Recap From April’s Picks
On a price return basis the Dividend Growth Stocks Model Portfolio (-4.2%) outperformed the S&P 500 (-7.1%) by 2.9%, and on a total return basis the Model Portfolio (-4.0%) outperformed the S&P 500 (-7.1%) by 3.1%. The best performing stock was up 6%. Overall, 22 out of the 30 Dividend Growth Stocks outperformed the S&P 500 from April 28, 2022 through May 25, 2022.
The methodology for this model portfolio mimics an All Cap Blend style with a focus on dividend growth. Selected stocks earn an attractive or very attractive rating, generate positive free cash flow (FCF) and economic earnings, offer a current dividend yield >1%, and have a 5+ year track record of consecutive dividend growth. This model portfolio is designed for investors who are more focused on long-term capital appreciation than current income, but still appreciate the power of dividends, especially growing dividends.
Featured Stock From May: Johnson & Johnson
Johnson & Johnson (JNJ) is the featured stock from May’s Dividend Growth Stocks Model Portfolio. I made Johnson & Johnson a Long Idea in February 2020 and the stock is up 24% compared to a 32% gain for the S&P 500 since then. JNJ still offers excellent risk/reward.
Johnson & Johnson grew revenue by 4% compounded annually and net operating profit after-tax (NOPAT) by 5% compounded annually over the past decade. Johnson & Johnson’s NOPAT margin improved from 20% in 2011 to 23% over the trailing twelve months (TTM). Though the company’s return on invested capital (ROIC) fell from 16% in 2011 to 15% over the TTM, its economic earnings, the true cash flows of the business, rose from $9.9 billion to $16.1 billion over the same time.
Figure 1: Johnson & Johnson’s NOPAT & Revenue Since 2011
FCF Exceeds Dividends by Wide Margin
Johnson & Johnson has increased its dividend in each of the past 60 years. The company increased its regular dividend from $3.32/share in 2017 to $4.19/share in 2021, or 6% compounded annually. The current quarterly dividend, when annualized, equals $4.52/share and provides a 2.5% dividend yield.
More importantly, Johnson & Johnson’s strong free cash flow (FCF) easily exceeds the company’s growing dividend payments. From 2017 – 2021, Johnson & Johnson’s cumulative $59.6 billion (13% of current market cap) in FCF is 1.2x the $49.9 billion in dividends paid out, per Figure 2. Over the TTM, the company generated $23.1 billion in FCF and paid out $11.2 billion in dividends.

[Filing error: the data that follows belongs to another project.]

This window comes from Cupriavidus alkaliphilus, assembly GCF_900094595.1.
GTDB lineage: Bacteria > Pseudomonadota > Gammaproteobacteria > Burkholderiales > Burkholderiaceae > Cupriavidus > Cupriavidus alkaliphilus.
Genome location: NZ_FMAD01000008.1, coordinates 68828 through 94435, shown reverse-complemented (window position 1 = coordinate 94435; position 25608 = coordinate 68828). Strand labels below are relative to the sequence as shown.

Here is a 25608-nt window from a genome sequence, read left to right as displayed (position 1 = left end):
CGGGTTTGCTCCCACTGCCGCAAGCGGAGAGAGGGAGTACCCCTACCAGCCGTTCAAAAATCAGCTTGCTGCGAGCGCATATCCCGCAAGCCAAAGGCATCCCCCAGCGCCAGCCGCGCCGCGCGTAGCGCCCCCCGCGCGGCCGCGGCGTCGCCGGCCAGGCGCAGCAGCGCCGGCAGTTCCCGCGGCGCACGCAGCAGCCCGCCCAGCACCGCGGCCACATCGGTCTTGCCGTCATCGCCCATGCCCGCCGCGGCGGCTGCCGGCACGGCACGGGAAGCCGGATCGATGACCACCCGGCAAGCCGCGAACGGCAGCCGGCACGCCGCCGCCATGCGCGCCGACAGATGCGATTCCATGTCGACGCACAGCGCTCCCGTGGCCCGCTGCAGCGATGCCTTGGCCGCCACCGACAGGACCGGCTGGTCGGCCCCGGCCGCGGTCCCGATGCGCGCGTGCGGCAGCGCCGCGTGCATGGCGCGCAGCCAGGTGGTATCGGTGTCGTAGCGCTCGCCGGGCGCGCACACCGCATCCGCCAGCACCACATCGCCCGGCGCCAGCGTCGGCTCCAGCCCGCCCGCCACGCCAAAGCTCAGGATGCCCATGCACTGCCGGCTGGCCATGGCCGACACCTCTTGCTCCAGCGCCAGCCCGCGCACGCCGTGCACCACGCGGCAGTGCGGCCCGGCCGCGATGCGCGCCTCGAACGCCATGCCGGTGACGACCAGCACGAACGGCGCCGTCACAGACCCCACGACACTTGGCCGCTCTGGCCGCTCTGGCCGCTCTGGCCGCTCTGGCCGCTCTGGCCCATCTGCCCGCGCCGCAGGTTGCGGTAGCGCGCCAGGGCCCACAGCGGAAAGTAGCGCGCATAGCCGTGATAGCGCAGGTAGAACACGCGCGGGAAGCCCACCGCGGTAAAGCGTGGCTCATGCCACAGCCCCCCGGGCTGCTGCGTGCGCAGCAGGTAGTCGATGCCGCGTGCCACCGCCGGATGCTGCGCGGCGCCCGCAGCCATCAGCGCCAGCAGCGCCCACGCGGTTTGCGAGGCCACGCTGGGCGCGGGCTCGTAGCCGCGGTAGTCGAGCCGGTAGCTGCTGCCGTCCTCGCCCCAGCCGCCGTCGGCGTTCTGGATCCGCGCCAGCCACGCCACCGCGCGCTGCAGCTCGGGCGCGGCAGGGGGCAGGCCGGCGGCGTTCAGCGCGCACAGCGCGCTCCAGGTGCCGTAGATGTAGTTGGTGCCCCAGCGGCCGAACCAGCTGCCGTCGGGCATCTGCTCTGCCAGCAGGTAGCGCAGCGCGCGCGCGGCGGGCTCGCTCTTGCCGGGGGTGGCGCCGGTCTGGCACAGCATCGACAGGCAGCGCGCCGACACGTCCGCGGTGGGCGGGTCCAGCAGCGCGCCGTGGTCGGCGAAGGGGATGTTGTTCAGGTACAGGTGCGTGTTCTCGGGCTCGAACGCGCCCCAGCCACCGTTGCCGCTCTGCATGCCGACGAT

Figure 2 also shows that Johnson & Johnson’s FCF significantly exceeded its dividend payments in four of the past five years. The company’s $30 billion acquisition of Actelion was the primary driver of its negative FCF in 2017.
Figure 2: Free Cash Flow vs. Regular Dividend Payments
Companies with FCF well above dividend payments provide higher quality dividend growth opportunities because I know the company generates the cash to support a higher dividend. On the other hand, the dividend of a company where FCF falls short of the dividend payment over time cannot be trusted to grow or even maintain its dividend because of inadequate free cash flow.
Johnson & Johnson Has Upside Potential
At its current price of $178/share, JNJ has a price-to-economic book value (PEBV) ratio of 0.9. This ratio means the market expects Johnson & Johnson’s NOPAT to permanently decline by 10%. This expectation seems overly pessimistic for a company that has grown NOPAT by 7% compounded annually over the past two decades.
If Johnson & Johnson’s NOPAT margin falls to 22% (three-year average) and the company grows NOPAT by just 3% compounded annually for the next decade, the stock is worth $244/share today – a 37% upside. See the math behind the reverse DCF scenario.
Should the company grow NOPAT more in line with historical growth rates, the stock has even more upside. Add in Johnson & Johnson’s 2.5% dividend yield and history of dividend growth, and it’s clear why this stock is in May’s Dividend Growth Stocks Model Portfolio.
Critical Details Found in Financial Filings by My Firm’s Robo-Analyst Technology
Below are specifics on the adjustments I make based on Robo-Analyst findings in Johnson & Johnson’s 10-K and 10-Qs:
Income Statement: I made $4.7 billion in adjustments with a net effect of removing $922 million in non-operating expenses (1% of revenue).
Balance Sheet: I made $90.5 billion in adjustments to calculate invested capital with a net increase of $6.8 billion. The most notable adjustment was $15.6 billion (11% of reported net assets) in asset write-downs.
Valuation: I made $71.1 billion in adjustments with a net effect of decreasing shareholder value by $14.1 billion. The most notable adjustment to shareholder value was $28.5 billion in excess cash. This adjustment represents 6% of Johnson & Johnson’s market value.
Disclosure: David Trainer, Kyle Guske II, and Matt Shuler receive no compensation to write about any specific stock, style, or theme.